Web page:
A person who has hunted whitetail deer 36 years and taken two or three animals each season isn't a likely candidate to get excited in a tree stand.

But then again, what if something happened similar to Phil Culberson's experience?

Culberson, a 60-year-old carpenter from Siler City, was in a platform stand in the middle of a Chatham County clearcut on Nov. 18.

"I was 18 feet up in a homemade ladder stand," Culberson said, "and I'm lookin' at a little deer activity in a grass field that joins the cutover about 150 yards from me. Some spikes were chasin' does when I heard a deep grunt, and I saw the tips of antlers glistenin' in the sun standing next to a fence."

About that time, he noticed a doe grazing in the cutover, then the buck jumped the fence.

"He kept workin' slowly closer to the doe, but I couldn't see anything but his head," Culberson said.

The buck, a perfect 10-pointer with extremely tall tines, would appear then disappear in the head-high weeds and pokeberries, showing only its headgear.

"He did this for a solid 45 minutes," Culberson said. "I don't normally get excited, but I was a shakin' wreck."

Finally, Culberson climbed up on the wooden seat in his stand.

"I still only could see his head," he said. "He'd take a step, stop, then take a step, and I could see his head for an instant, then he'd disappear again."

He decided to take an off-hand shot while his crosshairs were wavering across the target area. His attempt with his .270 Winchester bolt-action rifle missed cleanly.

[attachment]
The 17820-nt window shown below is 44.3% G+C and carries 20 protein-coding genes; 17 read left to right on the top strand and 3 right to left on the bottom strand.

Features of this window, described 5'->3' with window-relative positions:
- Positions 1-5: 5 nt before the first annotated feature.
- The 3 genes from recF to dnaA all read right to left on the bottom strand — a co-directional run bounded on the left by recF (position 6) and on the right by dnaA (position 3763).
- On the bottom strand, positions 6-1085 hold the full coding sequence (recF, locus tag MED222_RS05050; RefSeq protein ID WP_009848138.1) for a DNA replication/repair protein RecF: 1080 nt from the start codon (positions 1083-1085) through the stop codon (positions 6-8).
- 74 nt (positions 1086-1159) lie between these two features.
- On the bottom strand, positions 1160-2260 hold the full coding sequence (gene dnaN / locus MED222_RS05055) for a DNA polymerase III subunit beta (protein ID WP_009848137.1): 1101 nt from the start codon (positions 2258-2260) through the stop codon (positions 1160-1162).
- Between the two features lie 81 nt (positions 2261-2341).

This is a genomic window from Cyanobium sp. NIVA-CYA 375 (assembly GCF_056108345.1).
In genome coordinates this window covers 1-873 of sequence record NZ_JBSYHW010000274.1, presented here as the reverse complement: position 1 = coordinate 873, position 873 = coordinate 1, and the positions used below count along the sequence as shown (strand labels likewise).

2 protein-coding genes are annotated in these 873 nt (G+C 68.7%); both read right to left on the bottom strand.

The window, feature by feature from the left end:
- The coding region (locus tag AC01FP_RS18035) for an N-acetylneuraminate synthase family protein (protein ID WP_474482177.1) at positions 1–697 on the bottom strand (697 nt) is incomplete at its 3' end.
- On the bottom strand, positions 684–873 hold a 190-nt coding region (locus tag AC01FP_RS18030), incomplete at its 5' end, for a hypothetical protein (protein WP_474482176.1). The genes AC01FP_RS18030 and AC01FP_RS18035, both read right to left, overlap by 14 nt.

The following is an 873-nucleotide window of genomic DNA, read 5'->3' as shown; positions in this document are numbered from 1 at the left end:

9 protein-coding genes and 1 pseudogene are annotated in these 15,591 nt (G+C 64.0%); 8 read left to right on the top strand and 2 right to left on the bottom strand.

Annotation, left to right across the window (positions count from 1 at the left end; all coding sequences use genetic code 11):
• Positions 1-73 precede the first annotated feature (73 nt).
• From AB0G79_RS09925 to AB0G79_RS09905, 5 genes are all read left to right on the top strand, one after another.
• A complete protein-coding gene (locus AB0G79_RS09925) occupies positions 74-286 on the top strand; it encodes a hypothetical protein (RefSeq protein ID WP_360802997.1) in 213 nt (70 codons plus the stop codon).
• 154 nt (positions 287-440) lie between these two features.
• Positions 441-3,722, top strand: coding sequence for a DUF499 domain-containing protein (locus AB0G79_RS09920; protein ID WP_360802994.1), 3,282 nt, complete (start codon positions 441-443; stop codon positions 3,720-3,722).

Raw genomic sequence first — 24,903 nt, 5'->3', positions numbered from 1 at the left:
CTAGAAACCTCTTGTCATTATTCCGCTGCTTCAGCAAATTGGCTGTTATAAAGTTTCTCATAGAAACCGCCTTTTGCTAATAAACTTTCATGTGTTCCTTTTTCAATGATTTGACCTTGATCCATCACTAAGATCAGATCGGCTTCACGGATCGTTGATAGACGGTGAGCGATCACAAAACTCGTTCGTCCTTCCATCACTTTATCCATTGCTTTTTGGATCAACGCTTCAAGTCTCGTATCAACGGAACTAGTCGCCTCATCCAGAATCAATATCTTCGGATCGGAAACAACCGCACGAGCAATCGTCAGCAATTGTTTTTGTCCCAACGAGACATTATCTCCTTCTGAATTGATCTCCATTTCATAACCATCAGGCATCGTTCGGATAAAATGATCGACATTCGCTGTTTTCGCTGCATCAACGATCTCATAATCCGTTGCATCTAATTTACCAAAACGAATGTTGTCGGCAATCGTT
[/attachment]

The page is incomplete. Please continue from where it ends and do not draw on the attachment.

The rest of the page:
However, the buck only moved a few feet. Meanwhile, the doe began moving quickly past Culberson's stand. The buck sensed her presence and started toward her in the heavy underbrush.

Walking quickly, the 10-pointer stepped into a small opening, Culberson fired, putting the 200-pound animal down with a quartering-away shot.

Culberson hasn't had the rack scored, but it's near-perfect symmetry will possibly net it close to 150 inches.

"I haven't hunted that stand much because I only have one stand there, and it's on the south side of the cutover, and I had a 5 mph north wind that day," he said.

What made Culberson's trophy even better was a 140-inch 13-point trophy killed by a hunting buddy, Hal Milholen of Siler City, about five miles away at almost the exact same time.

"I'd seen a big 8-pointer the day before at the same place, but I didn't shoot him because he had a broken tine," said Milholen, 49, an avid hunter who has traveled to Canada several times to try for a trophy whitetail.

"He was leaving a food plot about 90 yards away, and I shot him in the right shoulder, and he went right down," said Milholen, who was in a climbing stand in the middle of a grove of oak trees with a .270 Browning A-Bolt and a Sightron scope.

His deer's rack sports a 6x5 mainframe with two crab claw points.

"My best deer is a 150-inch Canadian buck, but this is my best North Carolina deer," he said.

The pair, part of a loose-knit group of hunters, met later that day and exchanged handshakes and congratulations.